As if there weren’t enough things to think about when it comes to the maintenance of a car, here comes the hybrid revolution. Gasoline engines are already complex and hard to explain to most normal people, but Hybrid Electric Vehicles (HEVs) pose another challenge for consumers namely in terms of maintenance and longevity.
After rolling out of the dealership with your new ride, it’s usually a blissful experience because hybrid vehicles drive just like any other car but with stellar fuel economy. The manufacturer recommends users to follow the maintenance schedule, just like any other car as well, but unlike cars that get their propulsion solely via fossil fuels, hybrid vehicles have two energy sources to tap from, the other being electric power from batteries.
Since most of us know how to take care and maintain a gasoline or diesel motor, we’ll skip that half of the car. Let’s just focus on what’s new, the electric part of the hybrid system.
Follow your manufacturer’s maintenance schedule
More complexity breeds more maintenance, or at least that’s how the logic goes. Just like any gasoline or diesel motor, you need to follow the manufacturer’s recommended maintenance schedule. After all, the in-house mechanics know your car’s inner workings since they’re the ones who made it.
As long as you adhere to the schedule, you’re pretty much good, but what about those times in between service intervals? How should you treat your car?
Make sure that you’re not asking too much from your battery. You can push it from time to time, but just like anything, it is best to treat cars with mechanical sympathy. Don’t jerk the accelerator too much, as you can shorten the life of the battery in the system. Heat is what kills batteries, and drawing excess power from the cells will cause excessive wear and tear.
The best way to go around premature battery aging is by modulating your accelerator pedal. Don’t floor the throttle constantly in stop-and-go traffic. Feather it a little bit so as to draw just enough power to inch forward. Of course, when the accelerator is depressed, the motor turns on, but at its absolute maximum, the electric half of the system will kick in and give the engine a boost. The same goes for braking, there is a happy medium at which a battery isn’t too stressed when charging. It’s bad to draw power from the battery too quickly, and it is bad to charge batteries too quickly, so be as careful on the brakes as you are on the accelerator unless you really need to stop abruptly.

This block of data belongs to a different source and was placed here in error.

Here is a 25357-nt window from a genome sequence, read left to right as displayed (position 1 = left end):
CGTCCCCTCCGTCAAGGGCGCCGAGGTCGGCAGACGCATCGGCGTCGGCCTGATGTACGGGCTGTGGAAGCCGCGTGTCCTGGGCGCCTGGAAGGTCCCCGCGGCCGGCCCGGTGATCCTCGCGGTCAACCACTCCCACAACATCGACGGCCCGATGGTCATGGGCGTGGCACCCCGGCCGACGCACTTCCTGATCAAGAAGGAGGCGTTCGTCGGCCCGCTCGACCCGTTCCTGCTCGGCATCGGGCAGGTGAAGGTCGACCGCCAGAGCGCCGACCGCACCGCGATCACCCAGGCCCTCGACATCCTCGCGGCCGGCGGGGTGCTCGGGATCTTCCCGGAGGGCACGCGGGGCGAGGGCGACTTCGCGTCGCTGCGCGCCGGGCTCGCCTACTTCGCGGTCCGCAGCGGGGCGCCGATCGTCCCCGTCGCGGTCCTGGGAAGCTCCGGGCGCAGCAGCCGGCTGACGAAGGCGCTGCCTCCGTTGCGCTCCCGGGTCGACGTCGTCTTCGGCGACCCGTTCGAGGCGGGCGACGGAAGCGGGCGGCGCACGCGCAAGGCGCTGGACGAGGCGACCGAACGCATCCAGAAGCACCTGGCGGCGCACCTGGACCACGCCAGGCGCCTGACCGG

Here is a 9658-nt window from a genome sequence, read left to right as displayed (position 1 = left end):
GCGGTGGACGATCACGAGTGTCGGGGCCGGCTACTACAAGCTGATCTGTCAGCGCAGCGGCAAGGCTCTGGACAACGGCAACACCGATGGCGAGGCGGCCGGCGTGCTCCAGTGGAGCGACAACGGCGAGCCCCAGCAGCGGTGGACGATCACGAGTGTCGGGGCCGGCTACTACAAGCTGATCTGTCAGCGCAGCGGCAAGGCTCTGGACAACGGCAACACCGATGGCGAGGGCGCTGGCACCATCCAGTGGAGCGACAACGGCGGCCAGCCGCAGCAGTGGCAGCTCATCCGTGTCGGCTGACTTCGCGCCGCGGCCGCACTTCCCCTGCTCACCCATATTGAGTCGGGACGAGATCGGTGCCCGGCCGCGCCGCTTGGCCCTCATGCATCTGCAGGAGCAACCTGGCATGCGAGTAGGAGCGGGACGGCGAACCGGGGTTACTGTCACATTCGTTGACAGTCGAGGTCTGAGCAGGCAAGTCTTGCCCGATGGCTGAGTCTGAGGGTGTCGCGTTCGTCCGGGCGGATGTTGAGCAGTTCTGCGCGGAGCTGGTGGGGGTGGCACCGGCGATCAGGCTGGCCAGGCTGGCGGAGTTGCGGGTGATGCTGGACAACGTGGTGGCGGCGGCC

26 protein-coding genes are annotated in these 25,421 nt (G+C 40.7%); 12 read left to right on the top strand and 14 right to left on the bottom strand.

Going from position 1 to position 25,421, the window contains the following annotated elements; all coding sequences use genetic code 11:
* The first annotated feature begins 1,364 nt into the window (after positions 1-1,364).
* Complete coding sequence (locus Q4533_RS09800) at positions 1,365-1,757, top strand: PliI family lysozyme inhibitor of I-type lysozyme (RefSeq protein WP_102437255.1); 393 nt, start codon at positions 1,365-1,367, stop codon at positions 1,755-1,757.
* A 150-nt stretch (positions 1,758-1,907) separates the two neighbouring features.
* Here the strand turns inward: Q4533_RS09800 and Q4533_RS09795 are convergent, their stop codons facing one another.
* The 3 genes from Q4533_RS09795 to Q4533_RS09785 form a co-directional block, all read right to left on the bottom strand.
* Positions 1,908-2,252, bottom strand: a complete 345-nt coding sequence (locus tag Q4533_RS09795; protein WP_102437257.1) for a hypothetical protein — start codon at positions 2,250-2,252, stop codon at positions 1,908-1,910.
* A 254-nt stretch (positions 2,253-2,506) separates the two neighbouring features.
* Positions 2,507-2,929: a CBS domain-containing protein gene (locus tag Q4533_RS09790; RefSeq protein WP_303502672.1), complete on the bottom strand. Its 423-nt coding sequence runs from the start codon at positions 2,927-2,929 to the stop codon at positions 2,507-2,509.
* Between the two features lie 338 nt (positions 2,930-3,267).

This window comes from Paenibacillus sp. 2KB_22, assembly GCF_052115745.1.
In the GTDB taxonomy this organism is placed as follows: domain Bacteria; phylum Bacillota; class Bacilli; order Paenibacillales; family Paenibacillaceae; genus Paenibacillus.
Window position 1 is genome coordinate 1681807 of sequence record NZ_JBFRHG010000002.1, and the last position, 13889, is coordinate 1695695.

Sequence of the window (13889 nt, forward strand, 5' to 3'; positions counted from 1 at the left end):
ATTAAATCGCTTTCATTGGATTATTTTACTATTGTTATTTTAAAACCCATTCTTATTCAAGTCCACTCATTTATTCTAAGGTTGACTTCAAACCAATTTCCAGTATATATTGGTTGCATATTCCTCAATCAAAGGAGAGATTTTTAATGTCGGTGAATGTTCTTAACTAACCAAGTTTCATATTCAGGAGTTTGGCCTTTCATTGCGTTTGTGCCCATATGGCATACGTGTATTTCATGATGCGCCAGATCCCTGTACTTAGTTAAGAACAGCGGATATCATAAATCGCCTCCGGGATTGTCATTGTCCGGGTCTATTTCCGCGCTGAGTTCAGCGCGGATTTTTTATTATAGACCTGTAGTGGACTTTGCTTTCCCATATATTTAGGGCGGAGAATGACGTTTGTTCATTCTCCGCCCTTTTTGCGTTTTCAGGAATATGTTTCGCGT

Extreme temperature is the enemy
Like what was stated earlier, excess heat is bad for the batteries. Charging too quickly or constant high power draws are some of the main culprits for premature battery deterioration. Ambient temperatures can also be a cause for concern, as excessive heat from the sun can damage cells, while cold can make batteries misbehave. The optimal temperature at which a hybrid’s battery can operate at is between 10-degrees and 40-degrees Celcius.
Store the car under shade if you can. Don’t keep it for long periods of time out exposed to the elements. During the hotter months, it would be advisable to put a car cover if you keep your car out in the open if you really want to take that extra step.
By all means, drive it. Otherwise what good is the car you just bought? The inverse of pushing it too hard is not using it at all. Use it normally to keep the battery cells charged, and healthy. Over time, a battery will lose its charge, and in the case of lithim-ion batteries, having no charge is dangerous and detrimental to the health of cells like these.
One doesn’t need to fret about most modern hybrids. There are securities and protections that allow these powertrains to work seamlessly and like a normal fuel-powered car. On the note of heat, the battery compartment is like a vault. It’s insulated from the elements, and also armored to avoid punctures, as well as a cooling system to regulate the temperature for the cells to perform optimally.
Manufacturers even state that you wouldn’t need to treat it any differently than a normal car. These are the same brands that state that the cells they installed into their vehicles will last throughout the unit’s life. It also helps that most hybrids, especially the pioneers, give consumers peace of mind through extended warranties. Instead of the usual 3-year deal, you get 5-years and double the accumulated distance coverage.
It’s just like any other car. Follow the brand’s recommendations and maintenance schedule, don’t drive a car hard, keep it away from extreme heat and cold, and love and cherish your new purchase. Nowadays, hybrids are pretty simple, and if major brands like Toyota are making big pushes to bring HEVs to the market, perhaps it is a sign of a new era for mobility, one that has less emission levels and fuel consumption.
Again, the car should do just fine under normal driving conditions, but a little care never hurt anyone.